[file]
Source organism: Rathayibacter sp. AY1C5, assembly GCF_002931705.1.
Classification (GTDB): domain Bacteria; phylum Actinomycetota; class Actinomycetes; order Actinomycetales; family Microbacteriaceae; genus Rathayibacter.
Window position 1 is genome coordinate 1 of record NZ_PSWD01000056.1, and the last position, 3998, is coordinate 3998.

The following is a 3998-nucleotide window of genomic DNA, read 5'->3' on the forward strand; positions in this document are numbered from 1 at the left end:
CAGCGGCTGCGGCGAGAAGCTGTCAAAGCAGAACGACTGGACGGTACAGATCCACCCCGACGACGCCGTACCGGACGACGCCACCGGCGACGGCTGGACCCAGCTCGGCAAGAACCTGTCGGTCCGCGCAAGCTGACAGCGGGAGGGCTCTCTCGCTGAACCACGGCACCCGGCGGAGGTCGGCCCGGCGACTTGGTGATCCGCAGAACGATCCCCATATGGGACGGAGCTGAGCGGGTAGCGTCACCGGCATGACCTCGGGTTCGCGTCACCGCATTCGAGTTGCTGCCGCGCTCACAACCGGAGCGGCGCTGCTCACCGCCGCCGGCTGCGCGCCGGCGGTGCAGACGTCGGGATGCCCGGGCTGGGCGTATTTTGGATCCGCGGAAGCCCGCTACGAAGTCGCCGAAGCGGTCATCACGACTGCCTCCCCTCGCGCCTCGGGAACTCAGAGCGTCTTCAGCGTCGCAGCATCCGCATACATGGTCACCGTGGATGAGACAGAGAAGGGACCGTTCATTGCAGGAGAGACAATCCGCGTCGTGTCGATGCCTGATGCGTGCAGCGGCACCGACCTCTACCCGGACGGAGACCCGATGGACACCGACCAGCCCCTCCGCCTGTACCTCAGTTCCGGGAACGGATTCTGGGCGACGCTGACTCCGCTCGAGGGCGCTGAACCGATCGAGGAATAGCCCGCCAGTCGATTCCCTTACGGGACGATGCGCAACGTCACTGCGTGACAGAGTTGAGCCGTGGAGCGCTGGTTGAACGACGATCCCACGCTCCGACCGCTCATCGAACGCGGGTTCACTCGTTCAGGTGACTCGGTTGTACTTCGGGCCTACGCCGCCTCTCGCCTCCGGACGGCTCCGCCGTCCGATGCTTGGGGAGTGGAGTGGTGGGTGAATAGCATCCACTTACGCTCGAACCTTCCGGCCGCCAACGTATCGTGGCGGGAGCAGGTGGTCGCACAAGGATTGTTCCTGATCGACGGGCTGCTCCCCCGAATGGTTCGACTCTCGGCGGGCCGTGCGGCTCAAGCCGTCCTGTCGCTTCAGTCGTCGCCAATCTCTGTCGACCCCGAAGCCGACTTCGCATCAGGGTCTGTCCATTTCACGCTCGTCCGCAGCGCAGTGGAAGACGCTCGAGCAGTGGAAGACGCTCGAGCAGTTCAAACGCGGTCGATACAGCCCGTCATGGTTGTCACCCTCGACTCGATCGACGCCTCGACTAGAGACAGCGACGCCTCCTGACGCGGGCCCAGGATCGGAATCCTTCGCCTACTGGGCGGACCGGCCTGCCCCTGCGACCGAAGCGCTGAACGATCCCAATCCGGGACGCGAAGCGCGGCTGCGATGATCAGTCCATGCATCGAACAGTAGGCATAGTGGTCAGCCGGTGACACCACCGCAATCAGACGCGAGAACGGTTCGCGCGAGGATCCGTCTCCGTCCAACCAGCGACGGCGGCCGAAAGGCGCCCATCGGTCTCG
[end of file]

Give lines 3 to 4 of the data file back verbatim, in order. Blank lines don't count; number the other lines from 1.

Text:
Window position 1 is genome coordinate 1 of record NZ_PSWD01000056.1, and the last position, 3998, is coordinate 3998.

The following is a 3998-nucleotide window of genomic DNA, read 5'->3' on the forward strand; positions in this document are numbered from 1 at the left end: